of water vapor can
cause flooding and
By Alexandra Witze
Scientific conferences usually don’t physically experience their subjects. But during a ses- sion on “atmospheric rivers”
last December at a geophysics meeting in
San Francisco, one of those very rivers was
barreling down on meeting attendees.
river without such harm, but the storm
dumped more than 10 feet of snow in
parts of the Sierra Nevada, putting the
mountains on track for their wettest
recorded season. That sort of impact
underscores why researchers have
recently become fascinated with atmospheric rivers. Completely unknown
just over a decade ago, these rivers turn
out to be not only a key factor in Western flooding and water supply, but also a
major player in the planet’s water cycle.
“Water is life, and atmospheric rivers provide water,” says Paul Neiman, a
meteorologist at the National Oceanic
and Atmospheric Administration’s Earth
System Research Laboratory in Boulder,
Colo. New research is revealing how these
rivers work, as well as helping forecasters
better predict their consequences.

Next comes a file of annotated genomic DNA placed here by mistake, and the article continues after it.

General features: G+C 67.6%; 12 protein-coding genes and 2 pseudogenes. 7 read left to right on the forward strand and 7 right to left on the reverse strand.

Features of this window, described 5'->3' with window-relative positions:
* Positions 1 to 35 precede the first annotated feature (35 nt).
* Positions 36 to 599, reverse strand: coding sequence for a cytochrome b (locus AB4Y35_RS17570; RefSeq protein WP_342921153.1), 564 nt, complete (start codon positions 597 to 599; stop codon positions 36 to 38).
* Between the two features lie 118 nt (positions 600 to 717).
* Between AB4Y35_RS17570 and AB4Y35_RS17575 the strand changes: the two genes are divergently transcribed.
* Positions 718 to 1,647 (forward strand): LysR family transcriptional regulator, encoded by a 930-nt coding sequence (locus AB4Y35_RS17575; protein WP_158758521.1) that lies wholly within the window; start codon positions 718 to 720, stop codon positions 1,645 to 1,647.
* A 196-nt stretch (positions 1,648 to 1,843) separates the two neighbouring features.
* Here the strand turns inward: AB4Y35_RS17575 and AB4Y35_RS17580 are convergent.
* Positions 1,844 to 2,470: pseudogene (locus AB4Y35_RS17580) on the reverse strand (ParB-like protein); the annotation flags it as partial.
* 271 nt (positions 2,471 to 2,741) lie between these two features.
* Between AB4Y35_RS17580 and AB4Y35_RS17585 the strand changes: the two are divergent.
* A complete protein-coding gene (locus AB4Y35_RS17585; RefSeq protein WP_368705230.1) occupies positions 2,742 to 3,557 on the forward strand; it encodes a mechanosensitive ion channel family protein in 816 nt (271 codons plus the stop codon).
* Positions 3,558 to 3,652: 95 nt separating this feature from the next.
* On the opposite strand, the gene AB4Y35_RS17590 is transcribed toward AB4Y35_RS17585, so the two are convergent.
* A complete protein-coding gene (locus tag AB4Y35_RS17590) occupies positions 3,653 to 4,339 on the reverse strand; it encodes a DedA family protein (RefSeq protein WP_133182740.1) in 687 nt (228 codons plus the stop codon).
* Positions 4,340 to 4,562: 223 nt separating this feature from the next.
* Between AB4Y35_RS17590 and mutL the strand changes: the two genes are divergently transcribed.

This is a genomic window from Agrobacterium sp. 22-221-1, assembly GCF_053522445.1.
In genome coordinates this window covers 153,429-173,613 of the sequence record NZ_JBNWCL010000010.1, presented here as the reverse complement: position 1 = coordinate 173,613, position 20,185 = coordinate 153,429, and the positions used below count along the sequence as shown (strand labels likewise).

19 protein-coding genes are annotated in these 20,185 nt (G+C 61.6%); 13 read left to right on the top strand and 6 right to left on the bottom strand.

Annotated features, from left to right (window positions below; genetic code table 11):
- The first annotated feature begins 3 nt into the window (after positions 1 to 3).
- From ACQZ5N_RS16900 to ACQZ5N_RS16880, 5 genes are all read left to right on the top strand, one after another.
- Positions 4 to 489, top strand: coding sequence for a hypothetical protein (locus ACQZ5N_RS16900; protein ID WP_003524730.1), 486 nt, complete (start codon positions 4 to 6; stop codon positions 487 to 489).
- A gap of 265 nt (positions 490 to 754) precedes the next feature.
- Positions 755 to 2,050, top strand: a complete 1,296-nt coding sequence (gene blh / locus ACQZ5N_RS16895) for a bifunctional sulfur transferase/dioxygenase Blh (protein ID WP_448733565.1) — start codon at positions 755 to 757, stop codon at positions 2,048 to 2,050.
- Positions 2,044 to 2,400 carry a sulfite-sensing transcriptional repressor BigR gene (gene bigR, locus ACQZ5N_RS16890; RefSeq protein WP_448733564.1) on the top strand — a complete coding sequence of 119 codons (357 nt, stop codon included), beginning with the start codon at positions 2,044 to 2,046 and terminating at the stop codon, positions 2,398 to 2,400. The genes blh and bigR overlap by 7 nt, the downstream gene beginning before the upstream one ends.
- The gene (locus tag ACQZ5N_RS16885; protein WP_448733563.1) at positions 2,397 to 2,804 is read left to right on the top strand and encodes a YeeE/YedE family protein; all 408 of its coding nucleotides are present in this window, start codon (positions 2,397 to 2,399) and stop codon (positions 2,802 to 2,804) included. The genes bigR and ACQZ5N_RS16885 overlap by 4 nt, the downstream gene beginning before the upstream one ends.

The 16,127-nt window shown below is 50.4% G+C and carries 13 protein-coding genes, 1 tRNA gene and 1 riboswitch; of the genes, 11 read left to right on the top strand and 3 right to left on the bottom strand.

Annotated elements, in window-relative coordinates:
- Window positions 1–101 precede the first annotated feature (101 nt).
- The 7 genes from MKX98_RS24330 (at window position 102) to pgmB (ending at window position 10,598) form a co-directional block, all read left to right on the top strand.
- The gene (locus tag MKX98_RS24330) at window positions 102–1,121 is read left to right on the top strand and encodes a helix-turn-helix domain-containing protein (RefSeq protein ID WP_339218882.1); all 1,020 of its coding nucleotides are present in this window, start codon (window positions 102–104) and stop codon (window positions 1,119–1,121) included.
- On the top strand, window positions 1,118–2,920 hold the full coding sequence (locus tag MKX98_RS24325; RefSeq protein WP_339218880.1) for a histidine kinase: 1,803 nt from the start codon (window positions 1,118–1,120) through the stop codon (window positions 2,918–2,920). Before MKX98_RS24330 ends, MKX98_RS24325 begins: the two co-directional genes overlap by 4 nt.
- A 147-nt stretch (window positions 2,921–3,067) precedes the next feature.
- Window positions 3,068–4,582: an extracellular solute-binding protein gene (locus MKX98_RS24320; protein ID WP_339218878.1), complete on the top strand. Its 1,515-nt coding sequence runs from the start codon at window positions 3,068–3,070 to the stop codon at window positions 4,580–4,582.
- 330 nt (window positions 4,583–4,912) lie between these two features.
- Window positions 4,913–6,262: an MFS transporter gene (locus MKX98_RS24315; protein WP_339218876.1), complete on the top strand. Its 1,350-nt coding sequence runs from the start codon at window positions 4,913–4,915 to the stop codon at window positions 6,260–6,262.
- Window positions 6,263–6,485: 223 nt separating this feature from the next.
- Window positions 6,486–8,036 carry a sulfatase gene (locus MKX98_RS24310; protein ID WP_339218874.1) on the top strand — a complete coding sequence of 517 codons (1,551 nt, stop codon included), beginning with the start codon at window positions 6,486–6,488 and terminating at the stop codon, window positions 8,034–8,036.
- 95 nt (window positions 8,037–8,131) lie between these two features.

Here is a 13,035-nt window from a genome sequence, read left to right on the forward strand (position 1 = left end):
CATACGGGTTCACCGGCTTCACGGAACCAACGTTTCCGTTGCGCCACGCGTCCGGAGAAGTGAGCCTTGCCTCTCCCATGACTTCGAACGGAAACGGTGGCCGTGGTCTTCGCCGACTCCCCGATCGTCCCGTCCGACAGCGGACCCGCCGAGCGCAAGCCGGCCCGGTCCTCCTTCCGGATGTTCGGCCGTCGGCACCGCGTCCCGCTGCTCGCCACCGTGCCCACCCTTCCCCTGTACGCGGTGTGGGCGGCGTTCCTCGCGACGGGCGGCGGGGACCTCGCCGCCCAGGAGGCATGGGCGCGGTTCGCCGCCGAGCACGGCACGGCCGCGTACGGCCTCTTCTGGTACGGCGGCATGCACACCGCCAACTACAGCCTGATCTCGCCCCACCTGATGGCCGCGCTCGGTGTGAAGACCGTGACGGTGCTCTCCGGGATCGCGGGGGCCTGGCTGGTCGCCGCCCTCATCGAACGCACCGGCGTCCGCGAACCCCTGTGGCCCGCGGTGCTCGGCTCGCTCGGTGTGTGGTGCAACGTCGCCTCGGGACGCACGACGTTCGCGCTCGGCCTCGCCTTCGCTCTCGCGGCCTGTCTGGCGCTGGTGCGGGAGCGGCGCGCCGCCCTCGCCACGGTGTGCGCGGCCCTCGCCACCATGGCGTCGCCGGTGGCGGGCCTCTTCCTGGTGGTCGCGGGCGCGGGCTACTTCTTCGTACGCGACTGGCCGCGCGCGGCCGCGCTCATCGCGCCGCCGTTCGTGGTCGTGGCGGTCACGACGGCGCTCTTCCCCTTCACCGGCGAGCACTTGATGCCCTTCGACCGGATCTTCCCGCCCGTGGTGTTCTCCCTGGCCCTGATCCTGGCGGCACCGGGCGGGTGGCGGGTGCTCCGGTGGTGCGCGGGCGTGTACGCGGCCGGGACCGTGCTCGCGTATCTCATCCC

At any given time, somewhere between
three and five atmospheric rivers are typically ferrying water in each hemisphere.
More than 1,000 kilometers long, they are
often no wider than 400 kilometers and
carry the equivalent, in water vapor, of
the flow at the Mississippi River’s mouth.
“That has really captured the imagination of scientists,” says Marty Ralph, also
a meteorologist at the Boulder lab. “There
An atmospheric river that hit California
in late December (warmer colors sig-
nify more water vapor) ferried moisture
from southwest of Hawaii.
are only a handful of these events, and yet
they do the work of transporting 90-plus
percent of water vapor on the planet.”
Ordinary clouds don’t carry lots of
water vapor long distances; they rain out
as soon as water droplets coalesce and
get heavy enough to fall as precipitation.
In the 1990s, MIT researchers calculated
from wind and moisture data that jets
in the atmosphere, which the scientists
termed atmospheric rivers, must exist to
help ferry water around the planet.
Since then researchers have gotten
a better look at the rivers, using micro-wave-sensing instruments carried on
polar-orbiting satellites. Solar radiation
bouncing off Earth’s surface in microwave
wavelengths is affected by the amount of
water vapor between the ground and the
satellite, but microwaves aren’t affected
by clouds the way visible and infrared
radiation are. So microwave instruments
are able to photograph ribbons of water
vapor coursing through the atmosphere.
In the early days of atmospheric river
Darren Jackson/cires, noaa